Fry

Sausage and Chard Mini Galettes

August 19, 2014
Author Notes

My mother called me over the other day because she said she had found a breakfast idea for me in their newspaper. So, I paid her a visit and she gave me a clipped photo that had the subtitle "spinach-fennel sausage breakfast hand pie." I thought this idea was a great one, so I ran with it and made my own version based on the picture and my imagination. The filling is a simple mixture of mild Italian sausage and chard. The crust is made hearty and nubbly with cornmeal -- one of my favorite additions to any savory tart or pie -- but is still fabulously light and flaky. It is adapted from Deb's galette crust on Smitten Kitchen. —fiveandspice

  • Makes 6 hefty palm-sized galettes
Ingredients
  • For the galette crust:
  • 1 cup all-purpose flour
  • 1/4 cup coarse cornmeal (a.k.a. grits or polenta)
  • 1/4 teaspoon salt
  • 8 tablespoons cold, unsalted butter cut into small pieces
  • 1/4 cup plain Greek yogurt
  • 2 teaspoons lemon juice
  • 1/4 cup ice cold water
  • For the sausage-chard galettes:
  • 1 tablespoon olive oil
  • 1/2 pound mild Italian sausage
  • 1 tablespoon butter
  • 1 bunch of chard, well washed, trimmed, and chopped into fine ribbons
  • 2 tablespoons maple syrup
  • Salt and pepper
  • 3 large eggs, whisked together
In This Recipe
Directions
  1. For the galette crust:
  2. Stir the flour, cornmeal, and salt together in a medium bowl. Scatter the butter on top and then quickly rub it in with your fingers until the mixture resembles coarse-meal with lumps ranging from sand clump to pea size.
  3. Stick the butter-flour mixture in the refrigerator while you measure and whisk together the yogurt, lemon juice, and cold water. Then, get the flour mixture back out, make a well in the middle, and add the wet ingredients. Stir until this comes together into a messy ball, then gather it together with your hands, pat it into a thick disc, wrap tightly in plastic wrap and refrigerate at least 1 hour and up to 2 days.
  1. For the sausage-chard galettes:
  2. Heat the oil in a large sauté pan over medium-high heat, then fry the sausage, breaking it up into small chunks as it cooks, until it is cooked through. Transfer this to a bowl and pour any accumulated grease out of the pan.
  3. Return the pan to the heat and add the butter. When the butter is foaming, stir in the chard and the maple syrup and a sprinkling of salt and pepper. Cook, stirring, until the chard is wilted, about 5 minutes. Taste and add more salt and pepper to taste, then stir this in with the sausage. Add all but about 1 tablespoon of the whisked eggs to the sausage and chard mixture and stir everything together. (Don't worry about the eggs being raw -- they will bake in the oven!)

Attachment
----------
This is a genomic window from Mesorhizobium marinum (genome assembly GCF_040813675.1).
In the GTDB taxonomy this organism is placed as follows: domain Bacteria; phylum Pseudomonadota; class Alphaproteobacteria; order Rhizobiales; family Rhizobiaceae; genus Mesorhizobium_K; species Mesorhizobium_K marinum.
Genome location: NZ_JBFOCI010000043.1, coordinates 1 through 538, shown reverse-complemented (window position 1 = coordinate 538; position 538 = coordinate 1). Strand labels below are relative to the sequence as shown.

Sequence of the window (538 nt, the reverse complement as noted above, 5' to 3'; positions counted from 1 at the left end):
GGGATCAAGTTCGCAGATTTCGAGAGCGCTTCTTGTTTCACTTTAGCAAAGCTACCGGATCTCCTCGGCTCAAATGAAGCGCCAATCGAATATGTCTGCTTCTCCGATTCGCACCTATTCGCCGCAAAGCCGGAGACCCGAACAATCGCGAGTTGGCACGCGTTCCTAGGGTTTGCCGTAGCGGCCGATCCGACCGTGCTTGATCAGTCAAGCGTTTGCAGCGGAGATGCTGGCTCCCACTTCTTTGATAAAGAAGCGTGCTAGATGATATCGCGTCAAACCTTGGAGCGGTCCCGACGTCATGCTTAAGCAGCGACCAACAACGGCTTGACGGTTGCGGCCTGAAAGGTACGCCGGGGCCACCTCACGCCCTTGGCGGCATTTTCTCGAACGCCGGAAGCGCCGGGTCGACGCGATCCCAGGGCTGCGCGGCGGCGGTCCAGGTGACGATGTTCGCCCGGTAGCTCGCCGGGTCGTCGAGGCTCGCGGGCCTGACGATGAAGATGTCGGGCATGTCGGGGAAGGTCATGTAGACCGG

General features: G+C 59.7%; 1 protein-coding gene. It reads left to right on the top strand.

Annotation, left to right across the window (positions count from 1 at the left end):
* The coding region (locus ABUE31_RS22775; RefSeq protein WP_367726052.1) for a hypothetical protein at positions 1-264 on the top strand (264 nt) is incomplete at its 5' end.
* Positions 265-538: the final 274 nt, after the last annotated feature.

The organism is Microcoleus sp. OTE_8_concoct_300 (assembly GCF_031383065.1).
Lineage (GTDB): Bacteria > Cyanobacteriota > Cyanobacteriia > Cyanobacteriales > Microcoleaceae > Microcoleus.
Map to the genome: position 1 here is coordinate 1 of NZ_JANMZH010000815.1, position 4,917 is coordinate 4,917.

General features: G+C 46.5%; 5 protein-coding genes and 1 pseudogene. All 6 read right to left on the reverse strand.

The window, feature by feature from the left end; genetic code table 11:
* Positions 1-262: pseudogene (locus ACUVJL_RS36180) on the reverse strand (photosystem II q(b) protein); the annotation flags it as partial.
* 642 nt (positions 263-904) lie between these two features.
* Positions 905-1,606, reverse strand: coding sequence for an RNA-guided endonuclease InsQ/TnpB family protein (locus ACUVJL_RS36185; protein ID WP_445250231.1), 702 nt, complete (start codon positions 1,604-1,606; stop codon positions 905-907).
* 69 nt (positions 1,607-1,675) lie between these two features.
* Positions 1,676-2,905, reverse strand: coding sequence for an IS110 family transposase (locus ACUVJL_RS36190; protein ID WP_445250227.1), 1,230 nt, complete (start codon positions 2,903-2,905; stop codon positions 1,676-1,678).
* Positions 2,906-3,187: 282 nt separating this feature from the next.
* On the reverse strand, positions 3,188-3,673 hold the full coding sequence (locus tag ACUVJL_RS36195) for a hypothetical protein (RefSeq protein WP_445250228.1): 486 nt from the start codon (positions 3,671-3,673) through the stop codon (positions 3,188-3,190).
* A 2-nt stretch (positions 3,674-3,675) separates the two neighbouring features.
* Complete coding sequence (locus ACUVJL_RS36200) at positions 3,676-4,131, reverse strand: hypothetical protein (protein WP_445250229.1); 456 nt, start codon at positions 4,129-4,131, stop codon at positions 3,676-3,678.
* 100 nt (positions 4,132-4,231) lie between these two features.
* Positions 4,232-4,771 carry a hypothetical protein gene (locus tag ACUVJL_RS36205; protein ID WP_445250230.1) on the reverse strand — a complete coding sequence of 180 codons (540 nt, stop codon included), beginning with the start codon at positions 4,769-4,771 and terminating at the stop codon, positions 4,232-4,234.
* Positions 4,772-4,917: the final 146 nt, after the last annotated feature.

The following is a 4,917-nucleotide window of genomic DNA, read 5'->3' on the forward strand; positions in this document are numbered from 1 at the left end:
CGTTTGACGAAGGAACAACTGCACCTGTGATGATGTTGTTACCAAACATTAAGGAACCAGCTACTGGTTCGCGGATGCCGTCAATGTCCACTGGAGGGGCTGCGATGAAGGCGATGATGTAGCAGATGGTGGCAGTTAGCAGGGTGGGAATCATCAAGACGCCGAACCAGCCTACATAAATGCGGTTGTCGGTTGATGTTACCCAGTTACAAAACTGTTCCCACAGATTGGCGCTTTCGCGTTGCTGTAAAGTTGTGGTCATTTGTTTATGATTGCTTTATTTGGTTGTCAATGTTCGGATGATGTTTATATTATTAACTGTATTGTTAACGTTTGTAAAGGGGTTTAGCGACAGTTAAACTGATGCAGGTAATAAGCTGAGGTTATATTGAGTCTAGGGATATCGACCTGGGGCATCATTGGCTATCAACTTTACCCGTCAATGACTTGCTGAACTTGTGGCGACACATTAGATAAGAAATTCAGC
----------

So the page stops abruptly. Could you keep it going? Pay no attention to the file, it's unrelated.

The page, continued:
4. Heat your oven to 375° F. Take out your galette dough and divide it into 6 equal portions, rolling each into a ball. Roll each ball out on a floured surface into a circle that's about 1/8 inch thick.
  5. Place each dough circle on a parchment-lined rimmed baking sheet. Spoon a generous scoop -- around 1/3 cup -- of the filling mixture in the center of one of the circles, then fold up the crust around it, pinching it and pleating it around the galette. Repeat with the rest of the dough circles.
  6. Brush the last of the whisked egg on the galette crusts, then stick them in the oven. Bake for 25 to 30 minutes until the crusts are browned and golden. Remove and cool slightly before serving, or cool completely and store in the refrigerator. Reheat in the oven or a toaster oven as needed before serving.

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  • Michelle de Lima
    Michelle de Lima
  • Gret
    Gret
  • ChefJune
    ChefJune
  • fiveandspice
    fiveandspice
Review
I like to say I'm a lazy iron chef (I just cook with what I have around), renegade nutritionist, food policy wonk, and inveterate butter and cream enthusiast! My husband and I own a craft distillery in Northern Minnesota called Vikre Distillery (www.vikredistillery.com), where I claimed the title, "arbiter of taste." I also have a doctorate in food policy, for which I studied the changes in diet and health of new immigrants after they come to the United States. I myself am a Norwegian-American dual citizen. So I have a lot of Scandinavian pride, which especially shines through in my cooking on special holidays. Beyond loving all facets of food, I'm a Renaissance woman (translation: bad at focusing), dabbling in a variety of artistic and scientific endeavors.